Once kneaded, you need to let the dough rest and proof, approx 1hr. I’m sure you can find something to distract you. Articles on space flight anyone?………….

Now that the sands of time have passed and your dough has approx doubled in size, turn the dough out onto a floured board. Being gentle, roll the dough flat to about 1″ thick and stamp out the English muffins. Transfer to a baking tray dusted with semolina and allow to proof again.

After another hour, your muffins will have doubled in size and look rather impressive. Its now just a case of cooking them. Unlike bread, muffins aren’t cooked in the oven but on a hot plate. I’m using the Aga but a heavy bottomed pan on a low heat will also work.


Cover your hot plate in semolina to prevent the muffins sticking and get started!! Cook for approx 5-7mins on one side then flip over. The size of the muffin really dictates the time, the larger they are, the longer it takes. Once turned, cook again for about 7 minutes then allow to cool on a rack.




Time for Breakfast.

So there you have it, English muffins from scratch. All that remains is to cut in half, toast and serve with whatever you want. You can just servewith some butter, but if bacon is an option…………….



Turns out I work rather well under pressure, good news for the career in transplant surgery I suppose…..


Nothing is Impossible: Puff Pastry Cream Horns

“It can’t be done, its Impossible”

Kids, if anyone ever tells you this, it is not advice, it’s  a challenge.

In my first year of Medschool we had a small group session about renal transplantation where we concluded that cold ischaemic time causes damage and impacts on organ survival. Well at the end, partly drunk from Medball, I stood up and to my group explained a theoretical  way to transport an organ from donor to recipient effectively on life support; I even drew a diagram. Well, the consultant Renal doctor was slightly less than impressed and told me to sit down, stop embarrassing myself and that “it can’t be done, it’s impossible”. Well……….he was wrong and I even used my medical elective to prove it (thanks to the Sands Cox for helping).

In the world of baking,  homemade puff pastry seems to be never made because its “too hard”, so here is my opening salvo into that myth: Puff pastry cream horns – because they are old school……like me!!

Puff Pastry



  • 8oz plain flour
  • 8oz bread flour (Allinsons’ obviously)
  • 2 eggs
  • 8oz butter
  • Water

You will also needs lots of patience and cold hands -if you make a girl gasp you’re perfect 

Start by combining the flour, eggs and water in the kitchenaid to produce a tight dough and continue to knead for 5 mins. Liberate from the bowl and wrap in cling film -chill for an hour.

After an hour the pastry should be nice and cold which is very important. You need everything to be cold to stop the butter melting as you make the pastry. Puff rises because the laminations of butter melts, releasing steam and causing a rise.


Roll the dough into a rectangle about the size of a piece of A3 paper and the butter into a rectangle to about the size of A4. Place the butter in the middle of the dough and fold the edges together. Fold in half and roll back to the size of a piece of A4. NOW FRIDGE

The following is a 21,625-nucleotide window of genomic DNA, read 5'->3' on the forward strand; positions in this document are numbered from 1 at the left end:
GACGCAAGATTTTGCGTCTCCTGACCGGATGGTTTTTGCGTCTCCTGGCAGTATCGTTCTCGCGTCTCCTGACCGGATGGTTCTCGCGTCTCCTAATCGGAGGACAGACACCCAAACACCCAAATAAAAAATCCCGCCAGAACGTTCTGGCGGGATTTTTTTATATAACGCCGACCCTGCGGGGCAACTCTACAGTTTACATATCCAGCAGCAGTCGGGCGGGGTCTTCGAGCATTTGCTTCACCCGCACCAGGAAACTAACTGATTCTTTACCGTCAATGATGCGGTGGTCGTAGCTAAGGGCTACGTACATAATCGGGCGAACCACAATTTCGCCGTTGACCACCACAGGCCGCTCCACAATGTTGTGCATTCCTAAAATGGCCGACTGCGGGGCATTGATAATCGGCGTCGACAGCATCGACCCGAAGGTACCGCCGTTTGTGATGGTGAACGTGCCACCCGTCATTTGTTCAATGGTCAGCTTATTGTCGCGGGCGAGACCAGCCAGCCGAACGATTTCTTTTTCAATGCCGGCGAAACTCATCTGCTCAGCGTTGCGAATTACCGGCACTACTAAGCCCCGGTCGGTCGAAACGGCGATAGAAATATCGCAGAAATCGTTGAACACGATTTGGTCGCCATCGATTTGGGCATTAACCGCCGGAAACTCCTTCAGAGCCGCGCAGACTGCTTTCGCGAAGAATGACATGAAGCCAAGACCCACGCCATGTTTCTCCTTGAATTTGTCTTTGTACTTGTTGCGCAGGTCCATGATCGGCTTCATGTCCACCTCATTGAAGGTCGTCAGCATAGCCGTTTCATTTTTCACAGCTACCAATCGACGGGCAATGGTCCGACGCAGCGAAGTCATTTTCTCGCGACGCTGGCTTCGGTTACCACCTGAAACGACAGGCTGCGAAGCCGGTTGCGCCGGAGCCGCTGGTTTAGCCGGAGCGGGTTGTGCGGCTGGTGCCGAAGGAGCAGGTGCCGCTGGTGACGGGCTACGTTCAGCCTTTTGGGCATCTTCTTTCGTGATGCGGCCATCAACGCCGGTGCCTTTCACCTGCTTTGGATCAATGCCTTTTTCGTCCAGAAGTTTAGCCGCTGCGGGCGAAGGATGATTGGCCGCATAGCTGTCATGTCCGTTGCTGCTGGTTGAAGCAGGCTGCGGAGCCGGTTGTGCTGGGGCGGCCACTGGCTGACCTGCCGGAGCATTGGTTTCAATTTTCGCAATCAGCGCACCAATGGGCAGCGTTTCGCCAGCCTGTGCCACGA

After about 30mins in the fridge everything should be cold and you can start to play again. Working quickly, roll the pastry to double the size (approx A3) and fold in half (back to A4). Repeat this another 2 times and then FRIDGE again.

After repeating the above process another 3-4 times (remembering to fridge in between) you will have produced a good quality puff pastry and it’s time to  use.


See it wasn’t impossible or even that hard

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Cream horns



  • Puff pastry
  • Caster Sugar
  • Raspberry Jam
  • Double Cream
  • Milk Chocolate
  • Cream horn molds (chilled and greased)

If you have a metal rolling pin start by fridging it. Mine came from Tesco and can be filled with with water to keep it cool. Otherwise just be quick as you don’t want the butter to melt.

Start by rolling the pastry to 1mm thick on a well floured board. Cut this into strips approx 1/2inch wide; I found a pizza wheel worked well for this.

Taking 1 of the strips, wrap it around the mould starting at the tip and working upwards. It usually takes 2-3 strips in total and you will need to join the strips with a bit of water. When you have finished all the moulds, glaze with a beaten egg and fridge for 30mins.

Cook the pastry in a preheated oven (200C) for 10-15mins. When the pastry has risen and light gold in colour, sprinkle with granulated sugar and bake for another 2-3minutes till dark gold in colour. Remove and cool on a wire rack.

When the pastry is cool, remove the mould and dip the mouth in tempered chocolate (previous blog). Whilst the chocolate is still tackie sprinkle a few cacao nibs on.

In the mixer, whisk the double cream until soft peaks are produced. Transfer this to a piping back with a wide nozzle; this will help with filling later. Before piping in the cream, add a heaped teaspoon of raspberry jam. Now you can add a generous amount of cream.

Time for cake


Ok, so you have learnt how to make puff pastry and also how to make cream horns. It wasn’t impossible, it’s not even that hard. But you have certainly earned a chair in the sun to enjoy your cream horn

P.s you can use it for other tasty treats such as goats cheese and onion tarts, but that’s another post……